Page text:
It’s Advent—the season of preparation and anticipation.
I love Advent, maybe as much as Christmas. I love the whole month of December, actually, and I love spending it in celebration. I love the decorating, the baking, the weather changes. I love making lists and checking them twice. I love the music and the good cheer. I love shopping for gifts and wrapping them and placing them beneath the tree.
I love this sort of preparation. I love having everything ready for the celebration to come. Maybe it’s the control freak in me, I don’t know, but I love feeling ready.
It is appropriate then that I am spending this Advent season in another sort of preparation—we are likely getting another foster placement by January: a teenage girl.
It’s an interesting parallel, that these two seasons of my life are overlaid in this way. I’m currently nesting, getting the bedroom and bathroom ready, cleaning and dusting and washing bedding. I am preparing my home for this child, much like we prepare our hearts for the arrival of Christ at Christmas. There is a spirit of welcoming in this sort of preparation. It is an anticipatory joy. Such celebration shows care. Such preparation shows sincere desire. It says, You are wanted in this place. You belong here. I am ready for your arrival.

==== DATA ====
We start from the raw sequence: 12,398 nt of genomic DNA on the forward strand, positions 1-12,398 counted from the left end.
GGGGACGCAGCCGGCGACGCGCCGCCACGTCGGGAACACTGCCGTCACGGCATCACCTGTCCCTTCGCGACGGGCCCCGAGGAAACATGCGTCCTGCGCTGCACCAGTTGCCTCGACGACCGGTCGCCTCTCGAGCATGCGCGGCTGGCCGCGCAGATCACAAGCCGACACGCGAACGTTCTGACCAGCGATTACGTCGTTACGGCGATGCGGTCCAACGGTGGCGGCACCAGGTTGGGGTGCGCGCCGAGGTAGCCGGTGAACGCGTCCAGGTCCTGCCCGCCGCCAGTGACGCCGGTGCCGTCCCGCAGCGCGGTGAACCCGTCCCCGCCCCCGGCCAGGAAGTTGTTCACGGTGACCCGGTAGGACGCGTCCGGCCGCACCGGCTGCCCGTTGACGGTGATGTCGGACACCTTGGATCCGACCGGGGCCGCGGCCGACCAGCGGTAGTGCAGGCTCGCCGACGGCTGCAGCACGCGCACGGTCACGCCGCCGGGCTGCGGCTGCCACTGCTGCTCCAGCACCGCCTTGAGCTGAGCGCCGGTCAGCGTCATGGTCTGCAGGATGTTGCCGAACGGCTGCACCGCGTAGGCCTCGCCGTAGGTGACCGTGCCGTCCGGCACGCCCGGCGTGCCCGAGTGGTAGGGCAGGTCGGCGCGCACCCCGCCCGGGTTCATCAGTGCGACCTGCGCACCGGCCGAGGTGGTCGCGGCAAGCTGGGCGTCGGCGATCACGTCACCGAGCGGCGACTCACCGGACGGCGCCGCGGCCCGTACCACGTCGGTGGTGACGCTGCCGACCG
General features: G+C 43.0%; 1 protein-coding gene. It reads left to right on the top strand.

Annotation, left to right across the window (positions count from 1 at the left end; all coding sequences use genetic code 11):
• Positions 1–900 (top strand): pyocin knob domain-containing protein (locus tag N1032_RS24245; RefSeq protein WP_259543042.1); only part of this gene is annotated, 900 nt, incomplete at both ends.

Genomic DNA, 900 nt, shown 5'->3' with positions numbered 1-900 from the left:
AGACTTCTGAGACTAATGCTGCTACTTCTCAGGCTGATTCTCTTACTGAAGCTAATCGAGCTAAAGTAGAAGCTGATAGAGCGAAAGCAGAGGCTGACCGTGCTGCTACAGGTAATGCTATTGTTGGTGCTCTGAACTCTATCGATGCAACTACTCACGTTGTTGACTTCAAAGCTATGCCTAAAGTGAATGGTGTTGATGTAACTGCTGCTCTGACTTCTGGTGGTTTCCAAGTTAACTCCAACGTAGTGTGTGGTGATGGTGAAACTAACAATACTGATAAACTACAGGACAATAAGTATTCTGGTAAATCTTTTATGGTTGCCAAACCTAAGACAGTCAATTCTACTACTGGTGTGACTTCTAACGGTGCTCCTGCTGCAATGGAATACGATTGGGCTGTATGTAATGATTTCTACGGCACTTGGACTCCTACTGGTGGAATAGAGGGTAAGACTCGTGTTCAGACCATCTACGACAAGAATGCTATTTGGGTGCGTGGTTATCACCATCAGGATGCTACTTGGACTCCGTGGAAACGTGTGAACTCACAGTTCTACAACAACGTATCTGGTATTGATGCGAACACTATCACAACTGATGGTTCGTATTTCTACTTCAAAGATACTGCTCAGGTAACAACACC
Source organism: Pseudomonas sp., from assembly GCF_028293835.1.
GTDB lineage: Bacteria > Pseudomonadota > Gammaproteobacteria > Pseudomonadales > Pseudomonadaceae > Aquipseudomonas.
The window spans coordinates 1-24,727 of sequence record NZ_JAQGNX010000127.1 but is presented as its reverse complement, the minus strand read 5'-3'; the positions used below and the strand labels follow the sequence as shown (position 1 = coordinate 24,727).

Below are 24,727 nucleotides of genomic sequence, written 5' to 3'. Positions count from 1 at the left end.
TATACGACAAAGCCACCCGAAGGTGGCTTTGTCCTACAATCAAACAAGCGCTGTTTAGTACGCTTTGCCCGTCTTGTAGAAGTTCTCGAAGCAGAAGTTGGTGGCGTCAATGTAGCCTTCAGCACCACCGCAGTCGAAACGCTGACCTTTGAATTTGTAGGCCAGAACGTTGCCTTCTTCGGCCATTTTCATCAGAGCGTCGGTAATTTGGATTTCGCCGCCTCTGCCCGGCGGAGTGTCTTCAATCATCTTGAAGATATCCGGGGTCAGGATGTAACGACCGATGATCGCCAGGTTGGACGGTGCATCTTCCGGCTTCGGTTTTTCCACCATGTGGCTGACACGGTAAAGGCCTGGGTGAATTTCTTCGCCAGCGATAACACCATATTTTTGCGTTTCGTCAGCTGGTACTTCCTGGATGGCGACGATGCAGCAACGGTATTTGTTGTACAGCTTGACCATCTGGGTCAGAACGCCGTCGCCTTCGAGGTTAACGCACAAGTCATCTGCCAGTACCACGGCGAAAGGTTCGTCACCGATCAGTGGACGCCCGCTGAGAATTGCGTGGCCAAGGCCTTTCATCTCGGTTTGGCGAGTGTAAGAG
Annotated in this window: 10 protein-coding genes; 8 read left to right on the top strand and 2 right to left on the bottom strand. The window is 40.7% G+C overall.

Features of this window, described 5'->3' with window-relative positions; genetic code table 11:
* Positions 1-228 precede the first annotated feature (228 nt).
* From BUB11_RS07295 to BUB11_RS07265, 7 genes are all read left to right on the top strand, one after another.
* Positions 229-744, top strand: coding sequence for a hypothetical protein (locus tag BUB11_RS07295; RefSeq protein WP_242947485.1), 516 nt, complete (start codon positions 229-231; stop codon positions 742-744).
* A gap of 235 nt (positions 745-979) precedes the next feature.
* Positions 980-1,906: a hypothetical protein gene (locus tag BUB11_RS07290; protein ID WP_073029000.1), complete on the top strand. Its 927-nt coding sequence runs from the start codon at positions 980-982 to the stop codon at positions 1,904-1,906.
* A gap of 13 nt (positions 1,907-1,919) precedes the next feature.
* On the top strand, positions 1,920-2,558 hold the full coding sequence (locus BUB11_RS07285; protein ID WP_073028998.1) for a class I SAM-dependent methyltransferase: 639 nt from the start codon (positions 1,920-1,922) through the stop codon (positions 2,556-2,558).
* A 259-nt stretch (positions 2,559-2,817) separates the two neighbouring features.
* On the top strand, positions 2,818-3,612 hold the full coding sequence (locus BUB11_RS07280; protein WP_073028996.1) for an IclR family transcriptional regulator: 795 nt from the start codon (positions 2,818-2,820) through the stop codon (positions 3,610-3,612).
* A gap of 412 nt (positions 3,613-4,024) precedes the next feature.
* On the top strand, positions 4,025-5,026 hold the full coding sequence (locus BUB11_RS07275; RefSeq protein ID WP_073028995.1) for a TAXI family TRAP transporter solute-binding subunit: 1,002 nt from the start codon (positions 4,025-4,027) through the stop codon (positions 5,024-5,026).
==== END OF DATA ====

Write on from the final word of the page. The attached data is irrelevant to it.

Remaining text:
I want to be ready to welcome this new child. I am spending this time in preparation, anticipating the connection we will forge, the bond we will have. I am hoping that this spirit of welcoming that I’m trying to cultivate with clean sheets and fresh toothpaste is akin to the Christmas spirit all around us—peace and goodwill, hope and connection.
Welcome to our home and our hearts, new girl.
You already belong.
The shape of my family isn't anything like I had expected it would be. I was expecting a tidy circle, as most families seem to be. My husband and I tried to grow our family in the natural way, but we could produce no children of our own. We longed for family, though, so we decided to open our hands to embrace those adrift in the foster system, unmoored from their own family circles.
It is a good thing that I have always loved strays.
The foster care experience has been both hard and surprisingly beautiful. There is something uniquely fulfilling about expanding the circle of your family in this way—letting go of the familiar hands of your spouse to admit a stranger and pull them into the fold, then stepping back to allow them space to join you for as long as they need.
In this way, the circle of our family has grown, its dimension an ever-changing variable.